Polish Supreme Court ruling
dated 4 October 1934
Case No. C II 1861/34
Summary by arbitraz.laszczuk.pl:
An arbitration was commenced in Lwów (formerly in Austrian territory) prior to 1 January 1933 (the effective date of the Polish Civil Procedure Code) and concluded in issuance of an award in October 1933.
One of the parties filed a petition to set aside the award, which was denied at two instances. The petitioner filed a cassation appeal with the Supreme Court of Poland, on several grounds, but the cassation appeal was denied on all grounds.
The Supreme Court held that because the arbitration was commenced prior to the effective date of the Polish Civil Procedure Code but did not conclude in issuance of an award until after the effective date of the Polish Civil Procedure Code, the arbitration proceeding was governed by the former Austrian Civil Procedure Code.
The arbitration court refused to remove one of the arbitrators on the grounds of lack of impartiality. The arbitrator was the vice president of the Lwów Merchants Association, of which the claimant’s brother was the secretary. The Supreme Court held that the decision on this motion lay within the discretion of the arbitration court and could not be reviewed by the state court.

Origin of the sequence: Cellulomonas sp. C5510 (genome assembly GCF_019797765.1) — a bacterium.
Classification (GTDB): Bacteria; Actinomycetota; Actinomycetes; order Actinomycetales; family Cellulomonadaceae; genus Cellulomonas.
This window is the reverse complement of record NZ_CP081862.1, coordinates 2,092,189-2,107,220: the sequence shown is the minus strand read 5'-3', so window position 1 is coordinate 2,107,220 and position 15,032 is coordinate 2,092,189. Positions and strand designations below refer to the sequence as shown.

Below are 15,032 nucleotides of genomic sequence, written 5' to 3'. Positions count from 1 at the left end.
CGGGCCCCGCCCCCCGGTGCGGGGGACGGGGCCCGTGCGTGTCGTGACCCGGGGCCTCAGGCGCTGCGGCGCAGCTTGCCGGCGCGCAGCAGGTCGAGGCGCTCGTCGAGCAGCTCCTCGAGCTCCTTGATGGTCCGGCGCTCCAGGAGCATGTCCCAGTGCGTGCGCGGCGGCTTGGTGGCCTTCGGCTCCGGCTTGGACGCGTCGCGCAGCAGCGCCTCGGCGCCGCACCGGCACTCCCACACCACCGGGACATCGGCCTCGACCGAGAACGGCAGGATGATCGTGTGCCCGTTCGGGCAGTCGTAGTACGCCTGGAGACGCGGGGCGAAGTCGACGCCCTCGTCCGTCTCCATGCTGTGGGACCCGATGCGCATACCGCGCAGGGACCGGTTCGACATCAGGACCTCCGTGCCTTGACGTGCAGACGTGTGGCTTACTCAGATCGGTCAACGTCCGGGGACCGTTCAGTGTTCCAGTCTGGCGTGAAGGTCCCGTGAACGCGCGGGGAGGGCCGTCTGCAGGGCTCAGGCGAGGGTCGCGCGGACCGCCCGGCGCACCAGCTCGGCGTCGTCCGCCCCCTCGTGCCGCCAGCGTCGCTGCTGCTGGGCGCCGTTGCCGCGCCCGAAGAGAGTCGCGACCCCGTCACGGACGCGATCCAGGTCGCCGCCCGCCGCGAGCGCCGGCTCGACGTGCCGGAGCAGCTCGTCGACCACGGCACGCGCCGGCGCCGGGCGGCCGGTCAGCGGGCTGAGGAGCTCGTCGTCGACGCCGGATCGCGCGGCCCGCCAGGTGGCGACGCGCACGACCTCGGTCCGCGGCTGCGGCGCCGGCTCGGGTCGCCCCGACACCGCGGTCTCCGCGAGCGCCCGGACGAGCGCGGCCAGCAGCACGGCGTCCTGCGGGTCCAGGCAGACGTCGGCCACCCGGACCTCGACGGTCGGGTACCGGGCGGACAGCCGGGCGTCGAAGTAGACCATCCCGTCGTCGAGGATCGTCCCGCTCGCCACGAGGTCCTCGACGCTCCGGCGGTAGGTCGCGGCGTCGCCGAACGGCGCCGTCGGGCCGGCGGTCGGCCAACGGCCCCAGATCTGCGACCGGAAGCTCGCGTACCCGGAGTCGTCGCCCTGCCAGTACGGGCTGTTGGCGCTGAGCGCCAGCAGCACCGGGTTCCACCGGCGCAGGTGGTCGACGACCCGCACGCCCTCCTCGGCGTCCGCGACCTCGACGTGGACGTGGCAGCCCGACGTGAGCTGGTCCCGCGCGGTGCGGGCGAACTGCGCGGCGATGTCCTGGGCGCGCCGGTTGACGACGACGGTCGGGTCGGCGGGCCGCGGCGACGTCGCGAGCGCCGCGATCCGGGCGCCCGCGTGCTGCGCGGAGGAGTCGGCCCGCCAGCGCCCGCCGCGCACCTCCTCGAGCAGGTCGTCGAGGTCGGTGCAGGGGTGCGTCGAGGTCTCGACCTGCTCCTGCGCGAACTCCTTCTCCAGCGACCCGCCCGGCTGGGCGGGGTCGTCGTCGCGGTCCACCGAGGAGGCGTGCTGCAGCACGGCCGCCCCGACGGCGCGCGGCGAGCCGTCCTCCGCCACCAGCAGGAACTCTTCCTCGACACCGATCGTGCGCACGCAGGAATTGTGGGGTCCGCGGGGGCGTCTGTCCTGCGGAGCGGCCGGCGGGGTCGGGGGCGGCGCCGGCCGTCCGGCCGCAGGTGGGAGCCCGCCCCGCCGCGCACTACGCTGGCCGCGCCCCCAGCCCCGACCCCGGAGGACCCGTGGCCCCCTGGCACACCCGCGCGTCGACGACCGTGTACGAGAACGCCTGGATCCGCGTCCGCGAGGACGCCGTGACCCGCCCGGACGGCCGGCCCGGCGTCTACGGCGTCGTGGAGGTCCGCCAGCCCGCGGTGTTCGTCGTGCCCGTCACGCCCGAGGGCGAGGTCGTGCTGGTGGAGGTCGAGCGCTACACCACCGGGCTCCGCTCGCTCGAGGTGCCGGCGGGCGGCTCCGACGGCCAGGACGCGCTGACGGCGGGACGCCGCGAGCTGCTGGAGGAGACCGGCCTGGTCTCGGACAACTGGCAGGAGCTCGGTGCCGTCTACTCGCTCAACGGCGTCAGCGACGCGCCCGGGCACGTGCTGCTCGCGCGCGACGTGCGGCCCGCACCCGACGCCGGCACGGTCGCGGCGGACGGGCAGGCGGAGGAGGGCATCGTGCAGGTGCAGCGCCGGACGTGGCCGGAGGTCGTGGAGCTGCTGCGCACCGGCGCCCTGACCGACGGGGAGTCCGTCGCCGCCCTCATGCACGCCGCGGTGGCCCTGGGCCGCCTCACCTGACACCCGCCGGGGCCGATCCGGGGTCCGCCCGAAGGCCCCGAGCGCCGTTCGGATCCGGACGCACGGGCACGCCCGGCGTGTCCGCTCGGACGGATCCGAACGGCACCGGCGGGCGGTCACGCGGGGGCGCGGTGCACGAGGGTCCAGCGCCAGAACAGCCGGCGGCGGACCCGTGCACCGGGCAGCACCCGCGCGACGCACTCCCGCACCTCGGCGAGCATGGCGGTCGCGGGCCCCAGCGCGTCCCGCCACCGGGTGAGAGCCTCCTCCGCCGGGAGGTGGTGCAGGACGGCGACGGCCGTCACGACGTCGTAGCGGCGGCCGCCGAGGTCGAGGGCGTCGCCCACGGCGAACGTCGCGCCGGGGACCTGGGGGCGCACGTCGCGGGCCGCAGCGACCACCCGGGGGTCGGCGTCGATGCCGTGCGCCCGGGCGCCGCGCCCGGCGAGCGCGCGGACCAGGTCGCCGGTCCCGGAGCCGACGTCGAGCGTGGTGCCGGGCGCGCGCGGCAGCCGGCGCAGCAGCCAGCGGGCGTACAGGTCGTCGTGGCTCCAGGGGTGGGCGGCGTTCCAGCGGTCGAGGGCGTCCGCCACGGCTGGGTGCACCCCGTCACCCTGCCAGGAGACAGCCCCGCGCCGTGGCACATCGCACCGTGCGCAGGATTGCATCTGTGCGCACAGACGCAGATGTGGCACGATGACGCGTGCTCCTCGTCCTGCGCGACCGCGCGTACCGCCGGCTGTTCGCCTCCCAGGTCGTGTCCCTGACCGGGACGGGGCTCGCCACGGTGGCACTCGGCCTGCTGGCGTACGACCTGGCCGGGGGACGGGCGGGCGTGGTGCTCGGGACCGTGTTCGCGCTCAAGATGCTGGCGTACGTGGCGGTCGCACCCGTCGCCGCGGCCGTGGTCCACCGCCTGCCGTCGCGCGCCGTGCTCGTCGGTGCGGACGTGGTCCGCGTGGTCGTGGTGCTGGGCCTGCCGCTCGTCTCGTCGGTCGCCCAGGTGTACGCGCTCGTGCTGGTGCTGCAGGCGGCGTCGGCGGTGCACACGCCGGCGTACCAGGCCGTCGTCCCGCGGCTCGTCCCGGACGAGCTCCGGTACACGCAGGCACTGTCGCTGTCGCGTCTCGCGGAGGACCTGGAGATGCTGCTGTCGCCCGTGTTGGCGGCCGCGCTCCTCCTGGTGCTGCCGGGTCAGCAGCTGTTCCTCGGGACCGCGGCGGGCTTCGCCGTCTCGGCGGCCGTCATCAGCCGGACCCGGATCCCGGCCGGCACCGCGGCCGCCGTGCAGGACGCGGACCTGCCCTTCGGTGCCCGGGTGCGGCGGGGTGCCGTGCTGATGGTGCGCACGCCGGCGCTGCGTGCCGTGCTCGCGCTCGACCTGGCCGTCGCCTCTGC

The petitioner alleged that the claimant had failed to submit the original arbitration agreement to the arbitration court. The Supreme Court held that this did not invalidate the award, because an arbitration agreement did in fact exist.
The Supreme Court held that the arbitration court’s refusal to permit the petitioner to take the testimony of the claimant was an unreviewable procedural decision.
The Supreme Court held that the arbitration court’s failure to provide a justification for the award was not grounds for setting aside the award.
Excerpts from the text of the court’s ruling:
1. From the perspective of Austrian civil procedure regulations, failure to submit the original arbitration clause to the arbitration court does not justify ineffectiveness of the arbitration award, as this result follows under § 595(1) of the [former Austrian] Civil Procedure Code only from lack of an arbitration clause.
2. The state court is not a higher instance with respect to the arbitration court, and thus determinations made by the arbitration court within its discretion may not be appealed against.
3. The lack of justification of an arbitration award is not included in § 595 of the [former Austrian] Civil Procedure Code as grounds for ineffectiveness of the arbitration award.